It's getting to be crunch time in the Cubs' draft war room.
"Here in Chicago, we've got 20 guys in the room," said Jason McLeod, senior vice president for scouting and player development. "The days are long. It can get contentious in there when we start debating players. That's a great thing. We want debate. We don't want everyone to agree all the time.
"We're on Day 3 right now. We've had two pretty productive days of meetings so far."
Baseball's amateur draft is Monday, and the Cubs pick sixth overall and have four picks in the first 67 -- including compensatory picks for losing free agents Aramis Ramirez and Carlos Pena.
The Cubs' system needs pitching, which McLeod acknowledged, but he said another word is more important.
"The buzz word we use is 'impact' and who is going to provide the best impact for the organization, and that's the direction we're going to be going in," he said. "We definitely feel there's a need for impact in the organization. The one thing we know, and when you get to see it first hand, is you need power pitching. You need impact players to get into the postseason and go deep into the postseason."
Last season, the Cubs took high school shortstop Javier Baez in the first round, and he recently joined the organization's Class A Peoria team. The Cubs like another high school shortstop this year in Carlos Correa, but he may not be there at the sixth selection. The team worked out both Correa and left-handed pitcher Max Fried at Wrigley Field on Wednesday as they continue to get first-hand looks at many potential picks.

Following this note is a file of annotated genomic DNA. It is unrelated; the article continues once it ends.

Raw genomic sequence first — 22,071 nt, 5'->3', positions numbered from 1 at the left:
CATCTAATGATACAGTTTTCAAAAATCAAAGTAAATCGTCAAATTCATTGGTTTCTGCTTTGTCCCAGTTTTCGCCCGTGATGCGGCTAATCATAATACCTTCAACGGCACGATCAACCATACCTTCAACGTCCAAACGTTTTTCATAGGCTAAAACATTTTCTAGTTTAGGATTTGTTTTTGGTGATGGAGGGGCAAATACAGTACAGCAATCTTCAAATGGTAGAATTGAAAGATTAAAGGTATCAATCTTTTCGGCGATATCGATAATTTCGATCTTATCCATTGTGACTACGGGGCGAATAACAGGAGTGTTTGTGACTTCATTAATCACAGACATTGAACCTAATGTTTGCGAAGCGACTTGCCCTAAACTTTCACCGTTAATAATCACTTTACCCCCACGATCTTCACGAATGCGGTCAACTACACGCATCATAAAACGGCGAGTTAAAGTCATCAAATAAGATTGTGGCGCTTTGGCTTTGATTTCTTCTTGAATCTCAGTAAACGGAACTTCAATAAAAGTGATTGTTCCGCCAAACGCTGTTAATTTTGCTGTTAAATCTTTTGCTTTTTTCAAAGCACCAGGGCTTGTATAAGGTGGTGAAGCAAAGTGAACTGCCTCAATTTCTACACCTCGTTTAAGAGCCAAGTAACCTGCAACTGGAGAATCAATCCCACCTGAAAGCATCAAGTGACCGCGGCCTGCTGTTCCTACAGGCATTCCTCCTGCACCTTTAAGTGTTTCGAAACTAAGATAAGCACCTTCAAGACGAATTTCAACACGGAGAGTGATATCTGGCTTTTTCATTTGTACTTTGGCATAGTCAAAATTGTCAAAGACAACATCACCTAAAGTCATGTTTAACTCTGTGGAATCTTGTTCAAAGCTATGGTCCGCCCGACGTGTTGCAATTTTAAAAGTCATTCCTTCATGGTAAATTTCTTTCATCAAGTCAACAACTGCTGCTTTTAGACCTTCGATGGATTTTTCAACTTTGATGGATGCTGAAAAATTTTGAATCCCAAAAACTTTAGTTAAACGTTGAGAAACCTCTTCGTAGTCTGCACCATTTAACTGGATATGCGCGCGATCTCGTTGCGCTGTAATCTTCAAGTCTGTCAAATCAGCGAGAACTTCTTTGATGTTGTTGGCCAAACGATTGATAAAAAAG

"Pitching will definitely be a focus in this draft," McLeod said. "It's not going to be a need-based pick, especially that first pick, but once we get past the first pick, and it could be pitcher, it might not be a pitcher. But it is something we are certainly going to try to address. It is a need for the organization.
"We're not going to overdraft pitching just because we need it. It's got to fit the criteria we're looking for in the draft. I'd be real surprised if the draft is over and we didn't feel really good about the pitching that we took in this draft."
This will be an important draft for the new Cubs management team, which has stated as its goal to build from within. Tim Wilken ran the previous six drafts for the Cubs, and he is still on board as director of amateur and professional scouting.
McLeod gave Wilken his due.
"Oh, it's incredible," McLeod said. "Timmy's pretty much leading the player-to-player discussions. He sees everybody. I think of myself as leading the structure and framework of the meetings and trying to get us all in the right direction of what we're trying to do. Timmy's experience, not only scouting, but with the staff, he knows how our scouts think. It's just been invaluable to us."